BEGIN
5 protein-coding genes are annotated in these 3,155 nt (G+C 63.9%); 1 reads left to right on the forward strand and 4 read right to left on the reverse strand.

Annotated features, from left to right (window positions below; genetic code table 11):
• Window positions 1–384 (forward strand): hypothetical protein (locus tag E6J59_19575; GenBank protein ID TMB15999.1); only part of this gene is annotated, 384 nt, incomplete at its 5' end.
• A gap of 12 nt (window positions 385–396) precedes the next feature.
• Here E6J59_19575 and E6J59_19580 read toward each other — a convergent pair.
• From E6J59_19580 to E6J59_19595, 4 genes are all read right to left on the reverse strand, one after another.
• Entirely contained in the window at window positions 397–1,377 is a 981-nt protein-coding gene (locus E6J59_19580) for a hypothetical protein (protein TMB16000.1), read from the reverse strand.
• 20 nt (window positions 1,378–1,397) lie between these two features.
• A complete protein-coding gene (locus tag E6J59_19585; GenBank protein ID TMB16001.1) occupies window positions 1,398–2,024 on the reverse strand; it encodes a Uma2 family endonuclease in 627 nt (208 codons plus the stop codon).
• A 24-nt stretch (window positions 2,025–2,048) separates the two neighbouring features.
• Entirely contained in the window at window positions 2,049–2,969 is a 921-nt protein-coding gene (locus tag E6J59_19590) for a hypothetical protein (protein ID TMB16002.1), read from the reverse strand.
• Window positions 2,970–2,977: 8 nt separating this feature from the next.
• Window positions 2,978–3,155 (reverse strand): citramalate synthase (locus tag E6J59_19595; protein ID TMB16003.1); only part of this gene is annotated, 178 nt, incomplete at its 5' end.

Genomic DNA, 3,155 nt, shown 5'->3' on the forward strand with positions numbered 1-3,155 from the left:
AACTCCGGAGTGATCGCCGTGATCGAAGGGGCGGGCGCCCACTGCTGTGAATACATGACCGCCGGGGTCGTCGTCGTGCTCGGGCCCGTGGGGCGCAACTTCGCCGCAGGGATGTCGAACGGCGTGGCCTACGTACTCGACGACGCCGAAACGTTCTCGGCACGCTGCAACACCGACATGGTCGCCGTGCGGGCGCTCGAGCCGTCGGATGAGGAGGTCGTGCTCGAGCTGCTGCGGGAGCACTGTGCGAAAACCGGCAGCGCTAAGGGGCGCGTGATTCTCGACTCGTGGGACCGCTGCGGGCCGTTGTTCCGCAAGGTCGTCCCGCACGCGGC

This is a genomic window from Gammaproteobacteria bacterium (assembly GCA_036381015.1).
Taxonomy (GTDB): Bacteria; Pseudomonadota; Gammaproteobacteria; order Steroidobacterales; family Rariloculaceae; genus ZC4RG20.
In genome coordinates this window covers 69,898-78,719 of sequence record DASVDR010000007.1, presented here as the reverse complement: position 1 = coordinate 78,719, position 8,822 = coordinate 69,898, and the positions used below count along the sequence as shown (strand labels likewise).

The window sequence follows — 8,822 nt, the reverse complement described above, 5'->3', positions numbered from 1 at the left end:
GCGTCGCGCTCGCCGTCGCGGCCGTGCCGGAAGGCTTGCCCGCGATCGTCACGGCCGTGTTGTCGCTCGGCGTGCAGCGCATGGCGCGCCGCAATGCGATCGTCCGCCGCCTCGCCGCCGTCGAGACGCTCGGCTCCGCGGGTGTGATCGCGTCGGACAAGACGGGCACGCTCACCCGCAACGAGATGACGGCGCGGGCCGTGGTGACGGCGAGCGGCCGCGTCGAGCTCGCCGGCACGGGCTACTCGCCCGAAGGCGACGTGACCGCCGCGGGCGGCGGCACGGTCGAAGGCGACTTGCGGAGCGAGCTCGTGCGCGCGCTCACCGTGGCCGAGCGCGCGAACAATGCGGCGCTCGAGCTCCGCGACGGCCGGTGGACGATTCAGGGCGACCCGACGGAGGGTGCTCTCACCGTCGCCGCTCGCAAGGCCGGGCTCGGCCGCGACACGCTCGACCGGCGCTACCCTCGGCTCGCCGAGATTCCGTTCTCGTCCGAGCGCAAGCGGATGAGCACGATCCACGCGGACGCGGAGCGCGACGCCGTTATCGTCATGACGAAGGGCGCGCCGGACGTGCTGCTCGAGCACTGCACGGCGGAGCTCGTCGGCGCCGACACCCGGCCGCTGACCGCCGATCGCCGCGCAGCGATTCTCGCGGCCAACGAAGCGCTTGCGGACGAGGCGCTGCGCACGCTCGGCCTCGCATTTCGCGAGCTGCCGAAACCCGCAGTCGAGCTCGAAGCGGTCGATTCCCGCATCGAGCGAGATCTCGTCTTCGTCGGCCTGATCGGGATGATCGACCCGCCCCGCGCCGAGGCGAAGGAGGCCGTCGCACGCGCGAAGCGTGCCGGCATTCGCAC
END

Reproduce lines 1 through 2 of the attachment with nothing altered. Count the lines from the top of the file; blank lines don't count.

5 protein-coding genes are annotated in these 3,155 nt (G+C 63.9%); 1 reads left to right on the forward strand and 4 read right to left on the reverse strand.

Annotated features, from left to right (window positions below; genetic code table 11):